We are creating an efficient calculation method to elucidate materials at atomic and molecular levels by quantum chemistry based on the molecular orbital (MO) method, as well as designing new functional materials and analyzing catalytic reactions. In particular, we are aiming to design functional properties using supercomputers by analyzing the electronic states of nanotubes, surface, and biopolymers like DNA/RNA/Proteins using proprietary highly accurate method. There, to elucidate the principles of physical properties and reactions, our unique orbital interaction analysis method is also incorporated. Along with the construction of novel methods that contribute to pre-/reverse- synthesis design such as magnetism, conductivity, optics and battery characteristics, machine learning using neural networks and novel multi-scale methods using dynamics are also being developed.
● Development of accurate and fast quantum chemistry calculation method -Elongation method- and DNA/RNA data science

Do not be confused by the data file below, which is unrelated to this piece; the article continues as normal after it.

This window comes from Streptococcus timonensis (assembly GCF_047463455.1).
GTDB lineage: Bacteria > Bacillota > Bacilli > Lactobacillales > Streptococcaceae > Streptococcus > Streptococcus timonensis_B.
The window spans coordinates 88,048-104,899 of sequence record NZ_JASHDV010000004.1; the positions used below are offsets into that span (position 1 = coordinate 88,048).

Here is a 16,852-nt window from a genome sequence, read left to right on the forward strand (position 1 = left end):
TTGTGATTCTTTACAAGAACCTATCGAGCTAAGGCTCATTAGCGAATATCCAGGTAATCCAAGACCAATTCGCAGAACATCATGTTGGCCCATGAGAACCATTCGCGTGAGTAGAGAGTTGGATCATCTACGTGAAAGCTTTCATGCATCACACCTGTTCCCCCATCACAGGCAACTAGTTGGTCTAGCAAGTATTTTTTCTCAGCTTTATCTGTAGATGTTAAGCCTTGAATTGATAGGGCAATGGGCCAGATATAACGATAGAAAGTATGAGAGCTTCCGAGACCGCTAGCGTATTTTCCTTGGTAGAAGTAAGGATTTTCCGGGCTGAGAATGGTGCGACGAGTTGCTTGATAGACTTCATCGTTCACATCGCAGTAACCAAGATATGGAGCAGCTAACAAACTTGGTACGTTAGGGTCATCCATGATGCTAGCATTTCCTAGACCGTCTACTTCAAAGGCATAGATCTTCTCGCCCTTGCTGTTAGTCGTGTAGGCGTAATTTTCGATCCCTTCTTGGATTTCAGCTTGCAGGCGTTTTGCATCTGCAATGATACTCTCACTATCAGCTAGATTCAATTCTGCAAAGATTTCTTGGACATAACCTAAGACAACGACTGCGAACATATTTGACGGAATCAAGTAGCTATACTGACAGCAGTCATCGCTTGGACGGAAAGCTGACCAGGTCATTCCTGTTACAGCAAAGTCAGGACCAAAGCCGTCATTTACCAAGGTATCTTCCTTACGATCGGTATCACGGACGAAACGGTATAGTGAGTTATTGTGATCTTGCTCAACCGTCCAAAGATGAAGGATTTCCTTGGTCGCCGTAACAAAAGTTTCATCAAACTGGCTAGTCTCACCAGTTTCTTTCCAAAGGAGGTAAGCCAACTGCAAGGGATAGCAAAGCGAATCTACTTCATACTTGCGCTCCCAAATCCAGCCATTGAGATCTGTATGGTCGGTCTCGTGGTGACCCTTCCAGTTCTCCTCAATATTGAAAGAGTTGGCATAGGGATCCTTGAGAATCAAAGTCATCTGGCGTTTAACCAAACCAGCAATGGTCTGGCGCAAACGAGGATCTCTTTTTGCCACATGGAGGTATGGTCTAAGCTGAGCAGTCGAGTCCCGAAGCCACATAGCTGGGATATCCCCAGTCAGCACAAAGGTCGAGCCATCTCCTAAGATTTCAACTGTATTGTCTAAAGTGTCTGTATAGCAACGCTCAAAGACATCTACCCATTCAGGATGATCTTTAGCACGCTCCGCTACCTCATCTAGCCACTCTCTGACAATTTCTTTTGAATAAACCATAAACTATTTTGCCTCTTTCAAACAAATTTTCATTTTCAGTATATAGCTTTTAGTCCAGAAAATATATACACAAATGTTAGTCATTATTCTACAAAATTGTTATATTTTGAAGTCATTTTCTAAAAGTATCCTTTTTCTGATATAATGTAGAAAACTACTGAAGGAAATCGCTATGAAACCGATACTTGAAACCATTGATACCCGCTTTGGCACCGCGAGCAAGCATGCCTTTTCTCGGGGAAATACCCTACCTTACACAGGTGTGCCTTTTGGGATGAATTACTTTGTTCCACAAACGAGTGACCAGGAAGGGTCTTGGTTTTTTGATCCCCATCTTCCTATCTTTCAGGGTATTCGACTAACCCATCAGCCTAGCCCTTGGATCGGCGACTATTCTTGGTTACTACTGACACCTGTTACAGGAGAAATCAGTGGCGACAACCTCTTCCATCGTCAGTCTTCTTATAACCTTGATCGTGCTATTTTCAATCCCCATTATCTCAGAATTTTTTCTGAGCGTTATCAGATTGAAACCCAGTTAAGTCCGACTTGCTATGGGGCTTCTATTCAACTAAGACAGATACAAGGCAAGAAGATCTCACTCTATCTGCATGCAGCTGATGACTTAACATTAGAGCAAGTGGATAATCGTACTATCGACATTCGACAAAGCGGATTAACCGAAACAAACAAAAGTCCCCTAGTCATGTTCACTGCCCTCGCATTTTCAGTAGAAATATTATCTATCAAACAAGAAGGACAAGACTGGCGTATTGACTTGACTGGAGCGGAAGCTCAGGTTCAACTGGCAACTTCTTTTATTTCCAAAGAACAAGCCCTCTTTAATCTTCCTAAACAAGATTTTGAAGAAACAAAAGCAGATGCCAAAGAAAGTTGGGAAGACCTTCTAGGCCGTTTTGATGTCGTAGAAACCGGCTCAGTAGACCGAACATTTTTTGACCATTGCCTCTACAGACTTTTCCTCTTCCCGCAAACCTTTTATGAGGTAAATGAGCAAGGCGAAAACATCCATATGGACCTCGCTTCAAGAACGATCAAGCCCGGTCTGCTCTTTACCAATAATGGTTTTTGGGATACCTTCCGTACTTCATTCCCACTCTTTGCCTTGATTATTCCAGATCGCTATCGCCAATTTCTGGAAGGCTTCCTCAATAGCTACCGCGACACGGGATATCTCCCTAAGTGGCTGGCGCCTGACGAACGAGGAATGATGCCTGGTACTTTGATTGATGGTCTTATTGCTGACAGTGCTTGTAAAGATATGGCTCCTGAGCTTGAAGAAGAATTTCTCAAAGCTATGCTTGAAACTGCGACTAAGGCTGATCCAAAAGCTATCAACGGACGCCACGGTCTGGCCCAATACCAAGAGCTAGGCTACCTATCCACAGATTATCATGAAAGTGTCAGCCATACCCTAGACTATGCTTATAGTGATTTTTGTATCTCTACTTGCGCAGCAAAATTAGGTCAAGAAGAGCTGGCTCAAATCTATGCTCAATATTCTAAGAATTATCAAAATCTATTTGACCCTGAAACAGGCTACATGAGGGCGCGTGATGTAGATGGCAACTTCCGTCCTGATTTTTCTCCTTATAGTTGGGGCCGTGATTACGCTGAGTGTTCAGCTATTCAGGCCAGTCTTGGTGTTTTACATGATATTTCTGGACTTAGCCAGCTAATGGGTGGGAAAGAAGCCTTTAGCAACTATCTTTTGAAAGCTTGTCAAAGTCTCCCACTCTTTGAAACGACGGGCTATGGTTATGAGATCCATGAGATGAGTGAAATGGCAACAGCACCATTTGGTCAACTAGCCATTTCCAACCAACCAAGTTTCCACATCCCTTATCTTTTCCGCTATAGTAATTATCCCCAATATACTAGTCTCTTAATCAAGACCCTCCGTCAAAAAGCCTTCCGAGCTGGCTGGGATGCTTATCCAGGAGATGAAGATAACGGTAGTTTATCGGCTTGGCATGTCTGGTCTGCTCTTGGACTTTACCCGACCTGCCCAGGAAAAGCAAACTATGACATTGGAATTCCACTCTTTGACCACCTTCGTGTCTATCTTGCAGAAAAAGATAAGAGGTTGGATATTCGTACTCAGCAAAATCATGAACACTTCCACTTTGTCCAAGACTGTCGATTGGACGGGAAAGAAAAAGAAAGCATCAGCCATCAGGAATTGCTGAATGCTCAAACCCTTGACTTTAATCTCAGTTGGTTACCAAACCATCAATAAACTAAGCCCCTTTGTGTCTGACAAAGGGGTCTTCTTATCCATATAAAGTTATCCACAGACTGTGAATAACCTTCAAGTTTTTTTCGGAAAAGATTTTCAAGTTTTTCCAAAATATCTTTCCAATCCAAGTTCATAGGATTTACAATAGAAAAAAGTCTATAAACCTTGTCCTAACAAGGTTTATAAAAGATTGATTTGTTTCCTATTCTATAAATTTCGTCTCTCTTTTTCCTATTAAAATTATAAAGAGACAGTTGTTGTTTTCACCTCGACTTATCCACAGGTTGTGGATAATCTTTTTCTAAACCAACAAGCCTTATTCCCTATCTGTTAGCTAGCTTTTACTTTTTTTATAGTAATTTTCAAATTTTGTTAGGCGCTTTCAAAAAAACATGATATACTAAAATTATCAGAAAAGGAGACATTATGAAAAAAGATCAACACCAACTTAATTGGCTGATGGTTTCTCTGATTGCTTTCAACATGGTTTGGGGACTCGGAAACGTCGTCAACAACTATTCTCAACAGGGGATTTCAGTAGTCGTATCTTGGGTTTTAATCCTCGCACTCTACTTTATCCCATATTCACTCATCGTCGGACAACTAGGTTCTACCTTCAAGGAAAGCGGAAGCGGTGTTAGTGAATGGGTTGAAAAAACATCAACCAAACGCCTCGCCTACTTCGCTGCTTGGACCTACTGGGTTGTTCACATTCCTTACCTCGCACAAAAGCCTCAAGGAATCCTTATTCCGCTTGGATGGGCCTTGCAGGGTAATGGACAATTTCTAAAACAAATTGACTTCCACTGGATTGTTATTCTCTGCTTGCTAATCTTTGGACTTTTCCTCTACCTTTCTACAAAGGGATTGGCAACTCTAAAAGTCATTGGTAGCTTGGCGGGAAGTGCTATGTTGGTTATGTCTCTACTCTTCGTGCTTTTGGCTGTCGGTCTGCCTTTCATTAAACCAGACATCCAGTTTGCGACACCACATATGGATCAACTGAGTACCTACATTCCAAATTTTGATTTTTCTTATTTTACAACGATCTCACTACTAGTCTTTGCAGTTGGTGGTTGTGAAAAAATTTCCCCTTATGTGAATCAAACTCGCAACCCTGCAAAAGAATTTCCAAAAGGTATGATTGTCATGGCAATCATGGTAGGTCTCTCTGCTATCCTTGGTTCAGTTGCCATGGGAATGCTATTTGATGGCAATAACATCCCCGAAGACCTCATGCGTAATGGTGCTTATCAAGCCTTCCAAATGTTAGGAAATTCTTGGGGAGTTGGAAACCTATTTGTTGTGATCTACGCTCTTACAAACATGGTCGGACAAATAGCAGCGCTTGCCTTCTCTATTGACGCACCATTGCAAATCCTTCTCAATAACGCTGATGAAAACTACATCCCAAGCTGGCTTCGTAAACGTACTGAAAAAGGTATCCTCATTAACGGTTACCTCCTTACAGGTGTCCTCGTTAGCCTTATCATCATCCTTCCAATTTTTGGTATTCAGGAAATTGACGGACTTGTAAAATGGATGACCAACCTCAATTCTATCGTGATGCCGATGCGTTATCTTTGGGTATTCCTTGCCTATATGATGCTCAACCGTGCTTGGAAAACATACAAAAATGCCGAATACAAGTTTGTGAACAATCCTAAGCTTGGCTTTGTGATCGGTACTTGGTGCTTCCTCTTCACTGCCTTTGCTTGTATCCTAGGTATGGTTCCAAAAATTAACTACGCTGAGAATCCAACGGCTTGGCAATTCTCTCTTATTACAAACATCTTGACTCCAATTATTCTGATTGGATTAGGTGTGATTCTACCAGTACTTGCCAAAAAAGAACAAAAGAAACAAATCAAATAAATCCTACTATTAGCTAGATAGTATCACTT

● Structural / characteristic analysis of solid surface, homogeneous / non-homogeneous / biological-catalytic reactions
● Theoretical analysis and design of ferromagnetism, conductivity, nonlinear optics, battery materials, etc.
● Development and application of orbital interaction analysis for functional elucidation-Through Space / Bond analysis method
● Computational chemistry related to CO2 adsorption and polymer degradation prevention that contribute to environmental problems
[Category II] Electronic Physical Device Engineering
Device Science and Engineering
Professor Tsuyoshi YOSHITAKE , Assistant Professor Hiroshi NARAGINO,
We carry out research on processes and evaluation technologies, including elemental technologies for preparing sensing materials and fabricating devices. Physical vapor deposition methods such as sputtering, laser ablation, and coaxial arc plasma deposition are mainly employed for growing sensing materials in thin film, and we actively employ advanced lasers as new elemental technologies for device formations. Our lab comprises Japanese students coming from other universities and Kosen and foreign students.
● Development of sensors and photovoltaics that operate in extreme environments employing wide gap semiconductors such as diamond and gallium oxide.
● The new process development for forming quantum centers in diamond and their applications to quantum sensors bio-makers
● Spin injection into semiconductors and creation of semiconductor spin devices